Really holding out. My most repeated recipes, the tried and true favorites, of this household, are, for the most part, not on this blog. This is easily explained; the recipes are usually easy fallbacks that I don’t even have a written recipe for anymore. And they are frequently made when I am frazzled and short on time anyway. So the idea of trying to type them up is daunting. I will try to be better about this.
One of these recipes–probably my most made and eaten recipe of the last decade–is extra special because it is what I crave when I am sick. And when I am sick I don’t feel like typing out recipes.
But you are all in luck–although the poor birthday boy is not–because it is John who is sick (and therefore not getting his SE Asian feast–we will see how he is feeling tomorrow morning; it seems to be a basic cold/virus, except he vomited all night but swears he is fine for dessert tonight and since he is a boy who knows he might be). So I feel well enough to cook, take pictures and type.
There are lots of tortilla soups out there–and a fair number of them are truly scrumptious. Most here in America tend to be a little on the thick side, usually thickened by corn tortillas, and full of goodness–cumin, chili powder, beans, chicken, pepper, onions, zucchini, etc, topped by cheese and sour cream. I have eaten and loved these soups a thousand times–and probably I have blogged about them.
But this is different. This is a Oaxacan Tortilla Soup, taught to me by Susana Trilling in a Mexican cooking class (sadly in Cleveland, not one of the classes in Oaxaca, although that remains a dream of mine), and it is as different from those tortilla soups as a bed of seasonal greens tossed with fresh lemon juice and a good extra virgin olive oil is from a Chef”s Salad. Each have their place but just because you have a favorite tortilla soup, please don’t let that stop you from trying this one.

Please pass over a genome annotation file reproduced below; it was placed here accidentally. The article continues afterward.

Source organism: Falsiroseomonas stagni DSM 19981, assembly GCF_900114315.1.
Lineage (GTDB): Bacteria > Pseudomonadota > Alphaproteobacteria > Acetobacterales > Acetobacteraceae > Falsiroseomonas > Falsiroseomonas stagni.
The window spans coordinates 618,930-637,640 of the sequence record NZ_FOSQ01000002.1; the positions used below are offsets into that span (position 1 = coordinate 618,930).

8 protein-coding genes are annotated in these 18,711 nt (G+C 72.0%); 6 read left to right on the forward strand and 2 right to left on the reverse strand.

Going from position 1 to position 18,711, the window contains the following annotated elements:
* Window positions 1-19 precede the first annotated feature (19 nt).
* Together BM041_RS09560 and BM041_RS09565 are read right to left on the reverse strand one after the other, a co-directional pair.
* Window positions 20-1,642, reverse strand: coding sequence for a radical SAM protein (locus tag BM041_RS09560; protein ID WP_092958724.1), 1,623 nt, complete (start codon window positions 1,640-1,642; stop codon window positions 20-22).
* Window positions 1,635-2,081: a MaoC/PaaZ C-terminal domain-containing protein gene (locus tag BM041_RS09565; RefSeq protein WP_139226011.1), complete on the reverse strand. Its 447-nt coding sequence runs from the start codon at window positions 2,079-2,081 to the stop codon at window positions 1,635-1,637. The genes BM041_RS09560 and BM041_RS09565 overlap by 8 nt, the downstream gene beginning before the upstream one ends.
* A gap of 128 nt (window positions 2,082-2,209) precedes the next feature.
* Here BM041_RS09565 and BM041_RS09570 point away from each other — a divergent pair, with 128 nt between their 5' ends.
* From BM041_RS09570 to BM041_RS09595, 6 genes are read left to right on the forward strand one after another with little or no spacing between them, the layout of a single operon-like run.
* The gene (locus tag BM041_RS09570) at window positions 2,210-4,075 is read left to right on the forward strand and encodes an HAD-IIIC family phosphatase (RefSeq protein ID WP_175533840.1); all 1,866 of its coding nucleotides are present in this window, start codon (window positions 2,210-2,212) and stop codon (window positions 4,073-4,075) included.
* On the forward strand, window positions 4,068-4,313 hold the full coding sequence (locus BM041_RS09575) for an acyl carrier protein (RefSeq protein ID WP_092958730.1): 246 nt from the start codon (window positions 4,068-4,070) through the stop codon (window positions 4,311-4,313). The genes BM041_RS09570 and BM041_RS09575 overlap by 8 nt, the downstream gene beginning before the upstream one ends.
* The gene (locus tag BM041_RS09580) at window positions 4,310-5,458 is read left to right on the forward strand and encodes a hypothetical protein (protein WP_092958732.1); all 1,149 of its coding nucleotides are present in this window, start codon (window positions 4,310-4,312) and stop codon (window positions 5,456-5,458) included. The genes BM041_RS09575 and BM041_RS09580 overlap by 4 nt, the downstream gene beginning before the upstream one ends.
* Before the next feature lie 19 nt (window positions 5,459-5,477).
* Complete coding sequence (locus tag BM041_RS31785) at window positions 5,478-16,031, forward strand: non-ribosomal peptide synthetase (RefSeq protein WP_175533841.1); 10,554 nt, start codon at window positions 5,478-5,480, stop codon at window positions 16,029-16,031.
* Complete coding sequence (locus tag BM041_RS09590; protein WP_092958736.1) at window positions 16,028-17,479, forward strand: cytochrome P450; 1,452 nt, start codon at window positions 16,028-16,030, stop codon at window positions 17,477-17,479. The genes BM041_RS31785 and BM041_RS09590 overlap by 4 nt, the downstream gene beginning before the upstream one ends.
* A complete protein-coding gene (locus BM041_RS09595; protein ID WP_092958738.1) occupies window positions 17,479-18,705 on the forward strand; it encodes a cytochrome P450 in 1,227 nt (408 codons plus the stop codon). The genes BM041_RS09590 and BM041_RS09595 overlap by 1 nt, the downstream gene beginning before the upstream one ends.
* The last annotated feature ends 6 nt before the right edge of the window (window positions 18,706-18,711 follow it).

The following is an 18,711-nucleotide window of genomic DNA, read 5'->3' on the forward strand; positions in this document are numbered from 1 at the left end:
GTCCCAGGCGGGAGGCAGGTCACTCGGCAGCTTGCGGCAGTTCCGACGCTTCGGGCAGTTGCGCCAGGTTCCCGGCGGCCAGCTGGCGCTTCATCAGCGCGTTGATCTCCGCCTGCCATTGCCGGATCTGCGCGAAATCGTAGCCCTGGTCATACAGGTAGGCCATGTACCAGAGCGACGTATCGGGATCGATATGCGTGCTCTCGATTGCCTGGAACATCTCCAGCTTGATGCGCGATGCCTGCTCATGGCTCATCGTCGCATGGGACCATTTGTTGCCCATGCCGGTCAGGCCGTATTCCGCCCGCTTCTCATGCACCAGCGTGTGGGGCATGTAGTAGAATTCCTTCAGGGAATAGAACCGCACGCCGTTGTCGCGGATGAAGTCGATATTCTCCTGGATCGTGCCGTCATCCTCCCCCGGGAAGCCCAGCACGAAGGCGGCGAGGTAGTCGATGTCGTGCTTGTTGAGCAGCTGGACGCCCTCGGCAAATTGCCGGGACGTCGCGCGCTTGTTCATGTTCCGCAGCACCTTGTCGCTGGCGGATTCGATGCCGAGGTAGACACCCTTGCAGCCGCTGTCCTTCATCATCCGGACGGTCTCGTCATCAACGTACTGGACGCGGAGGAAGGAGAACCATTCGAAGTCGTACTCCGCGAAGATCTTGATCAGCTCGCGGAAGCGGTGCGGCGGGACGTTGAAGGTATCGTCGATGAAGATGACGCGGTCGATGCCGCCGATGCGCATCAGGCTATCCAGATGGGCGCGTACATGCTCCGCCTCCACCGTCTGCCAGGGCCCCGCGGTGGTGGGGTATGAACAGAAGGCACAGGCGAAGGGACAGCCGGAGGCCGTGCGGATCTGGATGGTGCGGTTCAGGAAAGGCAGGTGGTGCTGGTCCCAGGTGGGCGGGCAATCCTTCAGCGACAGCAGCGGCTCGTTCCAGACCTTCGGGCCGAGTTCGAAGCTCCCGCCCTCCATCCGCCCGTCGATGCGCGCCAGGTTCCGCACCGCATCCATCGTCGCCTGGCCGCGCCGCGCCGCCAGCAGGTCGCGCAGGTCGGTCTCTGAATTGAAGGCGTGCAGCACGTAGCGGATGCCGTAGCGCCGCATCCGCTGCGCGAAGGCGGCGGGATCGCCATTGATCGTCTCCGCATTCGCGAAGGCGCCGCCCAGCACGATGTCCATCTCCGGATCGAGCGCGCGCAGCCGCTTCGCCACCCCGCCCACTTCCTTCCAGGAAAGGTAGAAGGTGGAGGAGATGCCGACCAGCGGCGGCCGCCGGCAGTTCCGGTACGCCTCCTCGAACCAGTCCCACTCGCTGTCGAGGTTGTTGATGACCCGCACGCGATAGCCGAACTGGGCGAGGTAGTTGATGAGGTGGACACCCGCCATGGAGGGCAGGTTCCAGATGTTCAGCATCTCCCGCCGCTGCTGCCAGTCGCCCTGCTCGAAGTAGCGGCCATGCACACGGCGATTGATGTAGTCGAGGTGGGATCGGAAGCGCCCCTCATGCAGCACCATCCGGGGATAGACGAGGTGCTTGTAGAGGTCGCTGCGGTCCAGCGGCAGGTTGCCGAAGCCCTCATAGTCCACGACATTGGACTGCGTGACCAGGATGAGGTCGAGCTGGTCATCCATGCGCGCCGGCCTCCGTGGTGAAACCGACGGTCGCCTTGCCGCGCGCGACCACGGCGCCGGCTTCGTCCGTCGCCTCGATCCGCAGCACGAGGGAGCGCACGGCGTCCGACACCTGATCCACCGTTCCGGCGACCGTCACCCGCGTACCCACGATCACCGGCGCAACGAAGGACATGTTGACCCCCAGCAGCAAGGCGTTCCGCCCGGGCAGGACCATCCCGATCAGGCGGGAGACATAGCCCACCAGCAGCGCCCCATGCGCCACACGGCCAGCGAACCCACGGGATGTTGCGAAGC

This tortilla soup is a simple but extremely flavorful broth, thickened by nothing except tomatoes. It is flavored by onions, garlic, tomatoes and chipotle. Nothing else goes into the broth–in the class even the chipotle did not, instead you chopped up canned chipotles in adobo for garnish, but over the years I have chosen to cook dried chipotles into the broth instead, to provide more overall chipotle flavor without as much heat from biting into an individual bite of pepper. The chipotle is essential to this soup. You then ladle the broth over the garnishes. I will list all of the possible garnishes in the recipe, but I will asterisk the ones that for me personally are non-negotiable.
A few comments on quantities: think of me as that grandma you had who refused to measure anything and stubbornly answered “when it tastes right” to every question you had regarding amounts. I generally start with a few medium or one large onion, a head of garlic, maybe 28 oz of canned tomatoes or the equivalent fresh in the summer (this time I used my mom’s, canned last summer, and I can soooo tell the difference), and then add the stock til I get it right. Sometimes I add more tomatoes and then more stock again. Similarly with the chipotles: the number I need the first day is not the same as the second day (if you like leftovers). It WILL get spicier as it sits, so if it took 3-4 chipotles to get it right the first day, I suggest removing 1-2 of them before putting in the fridge. When tasting the broth for the right taste you should remember 2 things: you may need to add a fair amount of salt if using homecanned tomatoes or homemade chicken stock AND the broth should be a bit spicier than you like it, because the garnishes will calm it down.